Prime Minister, the Most Hon. Andrew Holness, has emphasised that Jamaicans should embrace digital technology and commerce, and that there is commitment to financial inclusion for all Jamaicans.
“All banks and the Government have committed to financial inclusion, meaning that all Jamaicans must be able to access and participate in the formal banking system. They must be able to access banking services and banking products, but on the other hand, there is the efficiency as to how these products and services are delivered,” he said.
The Prime Minister was speaking at the reopening of the renovated Scotiabank Centre at the Corner of Duke and Port Royal Streets in downtown Kingston, on Thursday (December 10).
The ground floor of the bank now has seven new Intelligent Deposit Machines/Automated Teller Machines, drop boxes for cash deposits, a newly installed online customer service system, social zone with iPads for customer use and artefacts from the 131 years of the life of the bank, including a 100-year-old vault.
Mr. Holness congratulated the financial institution on the milestone achievement and the reinvestment.
“The newly renovated Scotiabank Centre brings modern state-of-the-art customer and employee conveniences to downtown Kingston, and fits perfectly with the Government’s plan for the greater development of downtown Kingston,” the Prime Minister said.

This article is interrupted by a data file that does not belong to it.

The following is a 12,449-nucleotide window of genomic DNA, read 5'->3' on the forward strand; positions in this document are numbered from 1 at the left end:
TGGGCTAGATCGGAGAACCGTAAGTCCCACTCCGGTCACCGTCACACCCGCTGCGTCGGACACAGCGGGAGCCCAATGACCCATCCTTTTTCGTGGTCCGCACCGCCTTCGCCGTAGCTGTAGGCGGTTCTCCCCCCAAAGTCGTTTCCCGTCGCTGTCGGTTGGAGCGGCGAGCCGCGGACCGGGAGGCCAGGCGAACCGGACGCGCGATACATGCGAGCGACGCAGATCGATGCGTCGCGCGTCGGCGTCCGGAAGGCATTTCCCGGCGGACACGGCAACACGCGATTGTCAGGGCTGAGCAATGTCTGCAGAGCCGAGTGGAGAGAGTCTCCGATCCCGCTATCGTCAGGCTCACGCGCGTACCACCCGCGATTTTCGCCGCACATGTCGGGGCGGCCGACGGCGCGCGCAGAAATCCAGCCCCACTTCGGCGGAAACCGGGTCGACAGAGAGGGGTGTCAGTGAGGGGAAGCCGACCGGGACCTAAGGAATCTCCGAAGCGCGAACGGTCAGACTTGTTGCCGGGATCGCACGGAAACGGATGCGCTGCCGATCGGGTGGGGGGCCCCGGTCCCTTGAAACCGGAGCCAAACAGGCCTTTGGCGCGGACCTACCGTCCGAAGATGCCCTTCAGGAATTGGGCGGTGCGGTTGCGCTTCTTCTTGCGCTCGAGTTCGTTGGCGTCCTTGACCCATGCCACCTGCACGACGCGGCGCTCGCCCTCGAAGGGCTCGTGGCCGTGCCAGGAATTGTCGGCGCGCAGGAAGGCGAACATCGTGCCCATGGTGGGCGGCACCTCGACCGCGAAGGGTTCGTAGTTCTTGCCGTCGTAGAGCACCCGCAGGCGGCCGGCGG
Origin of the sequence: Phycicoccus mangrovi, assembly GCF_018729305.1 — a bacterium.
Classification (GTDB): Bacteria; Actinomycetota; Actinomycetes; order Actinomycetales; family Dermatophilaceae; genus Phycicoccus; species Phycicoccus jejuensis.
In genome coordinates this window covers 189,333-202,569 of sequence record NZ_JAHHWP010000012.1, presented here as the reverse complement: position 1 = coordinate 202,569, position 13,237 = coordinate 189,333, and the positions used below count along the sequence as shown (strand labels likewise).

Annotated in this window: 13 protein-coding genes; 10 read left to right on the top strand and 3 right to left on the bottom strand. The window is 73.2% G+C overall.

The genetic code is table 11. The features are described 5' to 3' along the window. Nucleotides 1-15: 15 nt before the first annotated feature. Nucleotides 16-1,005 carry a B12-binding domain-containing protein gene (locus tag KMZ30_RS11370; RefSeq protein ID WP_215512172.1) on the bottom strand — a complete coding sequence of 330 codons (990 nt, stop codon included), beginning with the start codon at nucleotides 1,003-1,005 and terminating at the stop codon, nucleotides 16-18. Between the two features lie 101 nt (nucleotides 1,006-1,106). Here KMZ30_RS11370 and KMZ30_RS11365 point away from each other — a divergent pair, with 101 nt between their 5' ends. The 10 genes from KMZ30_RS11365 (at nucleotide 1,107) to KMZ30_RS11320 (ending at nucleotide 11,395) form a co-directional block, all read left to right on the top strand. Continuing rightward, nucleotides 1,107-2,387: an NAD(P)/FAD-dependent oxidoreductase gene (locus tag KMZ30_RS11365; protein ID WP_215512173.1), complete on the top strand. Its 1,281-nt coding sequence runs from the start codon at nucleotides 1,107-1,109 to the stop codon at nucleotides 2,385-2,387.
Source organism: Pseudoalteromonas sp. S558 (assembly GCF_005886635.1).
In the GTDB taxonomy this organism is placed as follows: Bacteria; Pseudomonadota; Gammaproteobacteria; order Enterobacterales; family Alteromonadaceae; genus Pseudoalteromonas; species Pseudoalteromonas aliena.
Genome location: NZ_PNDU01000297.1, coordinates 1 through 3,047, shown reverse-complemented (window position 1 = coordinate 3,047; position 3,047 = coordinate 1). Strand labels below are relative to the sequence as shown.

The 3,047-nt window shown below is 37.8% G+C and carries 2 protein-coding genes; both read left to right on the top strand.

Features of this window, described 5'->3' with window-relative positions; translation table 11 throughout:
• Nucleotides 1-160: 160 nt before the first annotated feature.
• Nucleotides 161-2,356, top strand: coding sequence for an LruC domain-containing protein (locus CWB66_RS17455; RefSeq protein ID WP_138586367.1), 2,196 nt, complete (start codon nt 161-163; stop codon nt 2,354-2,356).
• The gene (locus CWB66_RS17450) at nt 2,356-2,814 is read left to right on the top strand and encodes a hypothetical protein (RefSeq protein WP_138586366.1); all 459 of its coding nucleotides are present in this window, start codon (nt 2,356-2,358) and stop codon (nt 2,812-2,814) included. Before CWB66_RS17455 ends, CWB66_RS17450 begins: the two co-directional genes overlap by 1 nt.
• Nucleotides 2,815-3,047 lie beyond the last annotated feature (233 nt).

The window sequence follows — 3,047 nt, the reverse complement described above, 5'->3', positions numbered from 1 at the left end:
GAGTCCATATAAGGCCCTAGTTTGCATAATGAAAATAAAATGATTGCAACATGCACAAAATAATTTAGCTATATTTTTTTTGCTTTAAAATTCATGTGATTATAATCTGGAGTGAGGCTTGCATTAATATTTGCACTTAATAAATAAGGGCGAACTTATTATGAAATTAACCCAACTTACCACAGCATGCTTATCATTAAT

“The reopening of your flagship branch at the Scotiabank Centre is a forward-thinking, progressive move. The approach taken in reimaging, so that the redesign blends traditional and digital banking service, is groundbreaking. The vision to overhaul the traditional transactional nature of banking halls and to transform them into hubs of financial empowerment for customers will promote financial inclusion, which is a necessary measure for Jamaica to increase productivity and efficiency and ensure that Jamaica recovers stronger and better than before,” he added.
For his part, President and Chief Executive Officer, Scotia Group Jamaica, David Noel, said the reopened bank could be considered the branch of the future.
“When we conceptualised this branch a few years ago, we knew that we were pushing the envelope, but we wanted to create a new banking environment that was not just about the real estate, but more about how Jamaicans would access financial services, how Jamaicans will interact with their financial institution, and how Jamaicans would bank,” Mr. Noel said.
“And so this $500-million investment in our branch on the ground floor, coupled with a $1-billion investment in the other floors, because we are completely renovating this building, represents a $1.5-billion [investment], not only in downtown Kingston but the future of Jamaica,” he added.
Mr. Noel emphasised that the renovated branch is more than just about “a nice shiny new space”.
“It’s about the future of Jamaica and a future of how we can really grow our economy by creating a more inclusive financial sector,” he said.